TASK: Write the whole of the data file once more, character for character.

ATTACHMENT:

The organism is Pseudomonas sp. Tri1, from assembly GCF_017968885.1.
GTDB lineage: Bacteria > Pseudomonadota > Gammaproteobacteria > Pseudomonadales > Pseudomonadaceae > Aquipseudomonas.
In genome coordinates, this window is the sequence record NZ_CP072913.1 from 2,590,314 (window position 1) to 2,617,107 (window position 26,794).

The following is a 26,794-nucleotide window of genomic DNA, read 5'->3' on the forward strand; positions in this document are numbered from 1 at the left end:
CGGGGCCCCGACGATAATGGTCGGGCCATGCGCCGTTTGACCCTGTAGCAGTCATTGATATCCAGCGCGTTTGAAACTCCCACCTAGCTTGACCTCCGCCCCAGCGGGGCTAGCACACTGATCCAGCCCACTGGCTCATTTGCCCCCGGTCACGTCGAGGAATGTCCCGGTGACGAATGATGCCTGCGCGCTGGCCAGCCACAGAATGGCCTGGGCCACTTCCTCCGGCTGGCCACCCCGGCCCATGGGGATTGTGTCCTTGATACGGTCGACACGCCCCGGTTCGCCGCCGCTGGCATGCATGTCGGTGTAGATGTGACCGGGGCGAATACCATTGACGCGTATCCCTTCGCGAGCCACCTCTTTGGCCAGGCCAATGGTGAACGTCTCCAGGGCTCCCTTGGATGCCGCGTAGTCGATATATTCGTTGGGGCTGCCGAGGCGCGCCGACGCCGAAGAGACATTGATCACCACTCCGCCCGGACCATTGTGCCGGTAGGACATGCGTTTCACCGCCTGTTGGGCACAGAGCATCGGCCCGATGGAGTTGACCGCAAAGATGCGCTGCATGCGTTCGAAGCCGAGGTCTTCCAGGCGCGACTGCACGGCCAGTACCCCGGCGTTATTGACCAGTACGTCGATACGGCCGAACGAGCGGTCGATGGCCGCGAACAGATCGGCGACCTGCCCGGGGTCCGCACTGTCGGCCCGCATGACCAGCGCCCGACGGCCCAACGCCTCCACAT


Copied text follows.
The organism is Pseudomonas sp. Tri1, from assembly GCF_017968885.1.
GTDB lineage: Bacteria > Pseudomonadota > Gammaproteobacteria > Pseudomonadales > Pseudomonadaceae > Aquipseudomonas.
In genome coordinates, this window is the sequence record NZ_CP072913.1 from 2,590,314 (window position 1) to 2,617,107 (window position 26,794).

The following is a 26,794-nucleotide window of genomic DNA, read 5'->3' on the forward strand; positions in this document are numbered from 1 at the left end:
CGGGGCCCCGACGATAATGGTCGGGCCATGCGCCGTTTGACCCTGTAGCAGTCATTGATATCCAGCGCGTTTGAAACTCCCACCTAGCTTGACCTCCGCCCCAGCGGGGCTAGCACACTGATCCAGCCCACTGGCTCATTTGCCCCCGGTCACGTCGAGGAATGTCCCGGTGACGAATGATGCCTGCGCGCTGGCCAGCCACAGAATGGCCTGGGCCACTTCCTCCGGCTGGCCACCCCGGCCCATGGGGATTGTGTCCTTGATACGGTCGACACGCCCCGGTTCGCCGCCGCTGGCATGCATGTCGGTGTAGATGTGACCGGGGCGAATACCATTGACGCGTATCCCTTCGCGAGCCACCTCTTTGGCCAGGCCAATGGTGAACGTCTCCAGGGCTCCCTTGGATGCCGCGTAGTCGATATATTCGTTGGGGCTGCCGAGGCGCGCCGACGCCGAAGAGACATTGATCACCACTCCGCCCGGACCATTGTGCCGGTAGGACATGCGTTTCACCGCCTGTTGGGCACAGAGCATCGGCCCGATGGAGTTGACCGCAAAGATGCGCTGCATGCGTTCGAAGCCGAGGTCTTCCAGGCGCGACTGCACGGCCAGTACCCCGGCGTTATTGACCAGTACGTCGATACGGCCGAACGAGCGGTCGATGGCCGCGAACAGATCGGCGACCTGCCCGGGGTCCGCACTGTCGGCCCGCATGACCAGCGCCCGACGGCCCAACGCCTCCACAT